A Short Pause for Reflection
Written by ANDREW EALES
“Be like the explorers of old. What they acquired for themselves will always surpass those who merely read about their exploits.”
Deng Ming-Dao: 365 Tao Daily Meditations (199)
Do you often get to the end of a day feeling exhausted from sheer information overload?
It’s a contemporary phenomenon which seems to be part-and-parcel with the internet age. We feel this way whenever we receive more information than we can realistically process, internalise, or act upon.
We are bombarded daily with information that ranges from the useless )such as Instagram pictures of what a friend eat for breakfast) to the academic (sometimes interesting, but often offering little possibility for application).
And then there’s the depressing 24/7 news cycle, that too often leaves us feeling anxious and bewildered rather than informed.
When the quest for an encyclopaedic knowledge, cutting-edge insight, and a full understanding (however noble these are) leaves us feeling worn out, it’s time to step back, take a break, and learn to be kinder to ourselves.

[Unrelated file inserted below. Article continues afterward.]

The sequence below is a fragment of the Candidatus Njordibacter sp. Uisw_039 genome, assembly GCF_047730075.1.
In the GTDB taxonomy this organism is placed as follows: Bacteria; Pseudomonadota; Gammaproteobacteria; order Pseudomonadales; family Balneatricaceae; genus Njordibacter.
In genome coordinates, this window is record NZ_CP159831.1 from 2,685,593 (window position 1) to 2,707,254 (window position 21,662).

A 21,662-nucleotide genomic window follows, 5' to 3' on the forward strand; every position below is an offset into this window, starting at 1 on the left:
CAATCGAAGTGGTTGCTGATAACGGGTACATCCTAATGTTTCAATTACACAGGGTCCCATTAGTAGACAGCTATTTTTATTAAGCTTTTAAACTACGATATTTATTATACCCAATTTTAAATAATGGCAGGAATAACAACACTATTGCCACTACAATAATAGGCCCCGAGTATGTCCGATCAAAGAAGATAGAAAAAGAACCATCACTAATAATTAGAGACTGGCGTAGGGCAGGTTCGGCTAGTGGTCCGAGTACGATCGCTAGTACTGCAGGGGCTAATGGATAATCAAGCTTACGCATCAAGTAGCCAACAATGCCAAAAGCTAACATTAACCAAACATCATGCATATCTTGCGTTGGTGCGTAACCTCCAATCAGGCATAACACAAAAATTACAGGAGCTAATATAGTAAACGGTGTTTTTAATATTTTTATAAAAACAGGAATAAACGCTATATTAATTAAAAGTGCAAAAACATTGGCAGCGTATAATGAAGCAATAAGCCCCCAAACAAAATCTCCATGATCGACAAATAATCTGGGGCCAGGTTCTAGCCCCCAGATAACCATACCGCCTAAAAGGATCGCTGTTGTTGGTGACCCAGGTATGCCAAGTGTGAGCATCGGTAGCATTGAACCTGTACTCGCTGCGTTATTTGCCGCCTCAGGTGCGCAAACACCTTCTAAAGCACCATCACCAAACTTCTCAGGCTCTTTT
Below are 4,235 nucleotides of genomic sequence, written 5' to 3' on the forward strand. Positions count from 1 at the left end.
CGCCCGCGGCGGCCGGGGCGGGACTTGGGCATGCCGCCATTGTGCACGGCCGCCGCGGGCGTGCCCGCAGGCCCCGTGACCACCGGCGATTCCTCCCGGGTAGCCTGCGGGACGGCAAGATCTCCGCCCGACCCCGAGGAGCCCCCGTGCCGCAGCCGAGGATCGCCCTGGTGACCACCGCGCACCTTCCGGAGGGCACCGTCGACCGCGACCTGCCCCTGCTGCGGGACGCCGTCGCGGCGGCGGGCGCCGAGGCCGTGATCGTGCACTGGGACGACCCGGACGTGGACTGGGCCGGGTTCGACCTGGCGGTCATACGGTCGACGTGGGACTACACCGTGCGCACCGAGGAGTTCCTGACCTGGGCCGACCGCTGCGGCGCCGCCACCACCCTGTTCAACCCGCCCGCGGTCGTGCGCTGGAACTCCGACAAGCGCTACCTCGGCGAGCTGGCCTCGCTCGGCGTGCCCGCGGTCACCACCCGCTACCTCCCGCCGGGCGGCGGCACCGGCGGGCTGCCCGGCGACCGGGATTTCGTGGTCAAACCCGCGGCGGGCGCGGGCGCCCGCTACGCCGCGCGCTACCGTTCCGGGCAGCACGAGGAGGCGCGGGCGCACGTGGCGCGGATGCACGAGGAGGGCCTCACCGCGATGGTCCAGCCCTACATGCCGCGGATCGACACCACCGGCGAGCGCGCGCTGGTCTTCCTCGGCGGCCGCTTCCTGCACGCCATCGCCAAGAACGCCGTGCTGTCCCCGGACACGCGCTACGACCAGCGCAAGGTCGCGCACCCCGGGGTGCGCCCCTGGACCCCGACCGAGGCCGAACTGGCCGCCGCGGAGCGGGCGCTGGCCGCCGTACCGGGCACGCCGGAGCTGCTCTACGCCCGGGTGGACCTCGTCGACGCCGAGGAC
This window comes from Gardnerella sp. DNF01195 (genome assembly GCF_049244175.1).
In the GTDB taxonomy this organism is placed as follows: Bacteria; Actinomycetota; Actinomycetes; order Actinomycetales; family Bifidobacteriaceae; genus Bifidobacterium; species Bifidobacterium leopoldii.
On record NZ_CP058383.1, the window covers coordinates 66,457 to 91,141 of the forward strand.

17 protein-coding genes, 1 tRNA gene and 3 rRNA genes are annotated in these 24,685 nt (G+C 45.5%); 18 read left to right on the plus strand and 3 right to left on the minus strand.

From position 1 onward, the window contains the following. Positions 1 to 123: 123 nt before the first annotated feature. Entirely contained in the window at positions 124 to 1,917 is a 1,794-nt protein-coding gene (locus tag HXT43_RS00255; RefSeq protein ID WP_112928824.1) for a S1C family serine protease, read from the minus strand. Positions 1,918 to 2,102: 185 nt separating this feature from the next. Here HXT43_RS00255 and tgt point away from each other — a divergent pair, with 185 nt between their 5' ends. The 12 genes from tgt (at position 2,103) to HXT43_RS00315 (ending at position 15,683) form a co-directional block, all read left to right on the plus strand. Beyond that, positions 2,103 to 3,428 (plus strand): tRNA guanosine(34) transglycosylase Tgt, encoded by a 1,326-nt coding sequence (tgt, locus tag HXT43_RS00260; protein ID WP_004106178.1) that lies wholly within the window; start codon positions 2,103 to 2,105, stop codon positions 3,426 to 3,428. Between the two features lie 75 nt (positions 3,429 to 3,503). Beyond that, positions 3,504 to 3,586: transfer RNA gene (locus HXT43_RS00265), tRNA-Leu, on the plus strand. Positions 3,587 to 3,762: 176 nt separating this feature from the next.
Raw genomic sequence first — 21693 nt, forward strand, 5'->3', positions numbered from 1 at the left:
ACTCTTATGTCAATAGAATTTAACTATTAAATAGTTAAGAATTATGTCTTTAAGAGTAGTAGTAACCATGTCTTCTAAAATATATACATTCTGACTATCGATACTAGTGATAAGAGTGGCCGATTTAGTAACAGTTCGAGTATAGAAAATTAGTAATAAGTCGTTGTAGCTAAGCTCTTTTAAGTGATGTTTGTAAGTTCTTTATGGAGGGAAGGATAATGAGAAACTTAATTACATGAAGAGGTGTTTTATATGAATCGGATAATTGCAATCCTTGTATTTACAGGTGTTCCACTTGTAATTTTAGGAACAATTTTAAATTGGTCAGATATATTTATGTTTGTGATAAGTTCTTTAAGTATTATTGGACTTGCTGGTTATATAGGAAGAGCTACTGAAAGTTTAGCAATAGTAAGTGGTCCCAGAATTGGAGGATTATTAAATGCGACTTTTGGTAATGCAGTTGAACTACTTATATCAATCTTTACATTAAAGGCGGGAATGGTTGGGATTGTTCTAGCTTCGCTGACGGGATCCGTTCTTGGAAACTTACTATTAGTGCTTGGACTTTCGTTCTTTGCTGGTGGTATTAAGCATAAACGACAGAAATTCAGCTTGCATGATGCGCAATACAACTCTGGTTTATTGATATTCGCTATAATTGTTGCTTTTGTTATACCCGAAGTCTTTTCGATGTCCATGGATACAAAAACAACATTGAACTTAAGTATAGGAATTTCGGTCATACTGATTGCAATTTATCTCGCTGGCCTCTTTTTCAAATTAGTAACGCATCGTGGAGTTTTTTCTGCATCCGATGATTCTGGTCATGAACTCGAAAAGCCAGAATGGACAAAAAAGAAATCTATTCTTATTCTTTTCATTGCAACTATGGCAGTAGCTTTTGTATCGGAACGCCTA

Simply put, it takes time for us to properly process all this information and actually do something with it. When we amass a vast wealth of knowledge but put too little of it to use, we are left with a sense of underachievement. We don’t cope well, becoming easily distracted, frustrated, and we can feel overwhelmed.
Knowledge ultimately has to be lived, put into practice.
The trick, it seems to me, is to focus on processing the most useful information:
- information about people, subjects and music we care about;
- information we can put to practical use;
- information gleaned from our senses and experiences;
- information which feeds or arises from reflection.
Instead of leading to fatigue, such information can open doorways, bring joy, excitement and a sense of playful adventure. And often, as we take care to be more balanced in our consumption, we will find that the information we actually need is more manageable than we previously thought…
In the picture of the overloaded bookshelf above, there’s actually only 14 different books – count them! Not so scary after all!
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